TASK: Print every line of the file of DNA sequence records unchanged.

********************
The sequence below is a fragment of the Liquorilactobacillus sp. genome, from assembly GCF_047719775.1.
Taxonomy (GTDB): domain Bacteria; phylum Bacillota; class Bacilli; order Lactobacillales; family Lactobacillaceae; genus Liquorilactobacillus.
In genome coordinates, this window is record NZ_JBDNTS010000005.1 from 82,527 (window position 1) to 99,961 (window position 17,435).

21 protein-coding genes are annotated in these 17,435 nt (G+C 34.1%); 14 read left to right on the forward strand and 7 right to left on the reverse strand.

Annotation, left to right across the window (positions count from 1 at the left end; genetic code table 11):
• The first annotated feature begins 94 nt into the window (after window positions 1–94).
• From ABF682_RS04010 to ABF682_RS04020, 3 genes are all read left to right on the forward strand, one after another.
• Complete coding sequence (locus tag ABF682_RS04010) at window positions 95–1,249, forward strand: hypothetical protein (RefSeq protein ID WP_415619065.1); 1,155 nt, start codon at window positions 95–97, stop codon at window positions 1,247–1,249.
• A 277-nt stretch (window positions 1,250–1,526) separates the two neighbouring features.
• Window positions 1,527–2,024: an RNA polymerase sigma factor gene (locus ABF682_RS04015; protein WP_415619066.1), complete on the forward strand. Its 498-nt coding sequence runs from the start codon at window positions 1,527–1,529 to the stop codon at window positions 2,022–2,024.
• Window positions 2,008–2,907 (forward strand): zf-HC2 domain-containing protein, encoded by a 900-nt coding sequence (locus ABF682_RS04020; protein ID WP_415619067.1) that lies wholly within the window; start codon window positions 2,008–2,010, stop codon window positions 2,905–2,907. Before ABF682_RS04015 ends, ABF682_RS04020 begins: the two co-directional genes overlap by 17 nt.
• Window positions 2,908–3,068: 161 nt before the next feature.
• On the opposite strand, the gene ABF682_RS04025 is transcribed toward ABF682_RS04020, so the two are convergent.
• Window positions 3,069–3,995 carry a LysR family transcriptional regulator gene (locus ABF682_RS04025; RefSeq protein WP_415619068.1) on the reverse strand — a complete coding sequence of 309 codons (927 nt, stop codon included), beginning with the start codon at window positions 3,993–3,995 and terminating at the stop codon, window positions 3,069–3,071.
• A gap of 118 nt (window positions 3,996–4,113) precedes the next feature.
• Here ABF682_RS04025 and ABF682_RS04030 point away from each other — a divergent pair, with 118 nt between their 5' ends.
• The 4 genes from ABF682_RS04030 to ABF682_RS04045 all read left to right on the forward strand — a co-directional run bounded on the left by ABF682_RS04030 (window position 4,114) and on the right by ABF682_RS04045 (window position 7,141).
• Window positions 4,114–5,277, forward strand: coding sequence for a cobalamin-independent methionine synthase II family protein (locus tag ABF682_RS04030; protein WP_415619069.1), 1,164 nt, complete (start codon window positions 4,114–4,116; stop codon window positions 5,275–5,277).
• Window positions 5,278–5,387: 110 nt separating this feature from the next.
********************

The sequence below is a fragment of the Liquorilactobacillus sp. genome, from assembly GCF_047719775.1.
Taxonomy (GTDB): domain Bacteria; phylum Bacillota; class Bacilli; order Lactobacillales; family Lactobacillaceae; genus Liquorilactobacillus.
In genome coordinates, this window is record NZ_JBDNTS010000005.1 from 82,527 (window position 1) to 99,961 (window position 17,435).

21 protein-coding genes are annotated in these 17,435 nt (G+C 34.1%); 14 read left to right on the forward strand and 7 right to left on the reverse strand.

Annotation, left to right across the window (positions count from 1 at the left end; genetic code table 11):
• The first annotated feature begins 94 nt into the window (after window positions 1–94).
• From ABF682_RS04010 to ABF682_RS04020, 3 genes are all read left to right on the forward strand, one after another.
• Complete coding sequence (locus tag ABF682_RS04010) at window positions 95–1,249, forward strand: hypothetical protein (RefSeq protein ID WP_415619065.1); 1,155 nt, start codon at window positions 95–97, stop codon at window positions 1,247–1,249.
• A 277-nt stretch (window positions 1,250–1,526) separates the two neighbouring features.
• Window positions 1,527–2,024: an RNA polymerase sigma factor gene (locus ABF682_RS04015; protein WP_415619066.1), complete on the forward strand. Its 498-nt coding sequence runs from the start codon at window positions 1,527–1,529 to the stop codon at window positions 2,022–2,024.
• Window positions 2,008–2,907 (forward strand): zf-HC2 domain-containing protein, encoded by a 900-nt coding sequence (locus ABF682_RS04020; protein ID WP_415619067.1) that lies wholly within the window; start codon window positions 2,008–2,010, stop codon window positions 2,905–2,907. Before ABF682_RS04015 ends, ABF682_RS04020 begins: the two co-directional genes overlap by 17 nt.
• Window positions 2,908–3,068: 161 nt before the next feature.
• On the opposite strand, the gene ABF682_RS04025 is transcribed toward ABF682_RS04020, so the two are convergent.
• Window positions 3,069–3,995 carry a LysR family transcriptional regulator gene (locus ABF682_RS04025; RefSeq protein WP_415619068.1) on the reverse strand — a complete coding sequence of 309 codons (927 nt, stop codon included), beginning with the start codon at window positions 3,993–3,995 and terminating at the stop codon, window positions 3,069–3,071.
• A gap of 118 nt (window positions 3,996–4,113) precedes the next feature.
• Here ABF682_RS04025 and ABF682_RS04030 point away from each other — a divergent pair, with 118 nt between their 5' ends.
• The 4 genes from ABF682_RS04030 to ABF682_RS04045 all read left to right on the forward strand — a co-directional run bounded on the left by ABF682_RS04030 (window position 4,114) and on the right by ABF682_RS04045 (window position 7,141).
• Window positions 4,114–5,277, forward strand: coding sequence for a cobalamin-independent methionine synthase II family protein (locus tag ABF682_RS04030; protein WP_415619069.1), 1,164 nt, complete (start codon window positions 4,114–4,116; stop codon window positions 5,275–5,277).
• Window positions 5,278–5,387: 110 nt separating this feature from the next.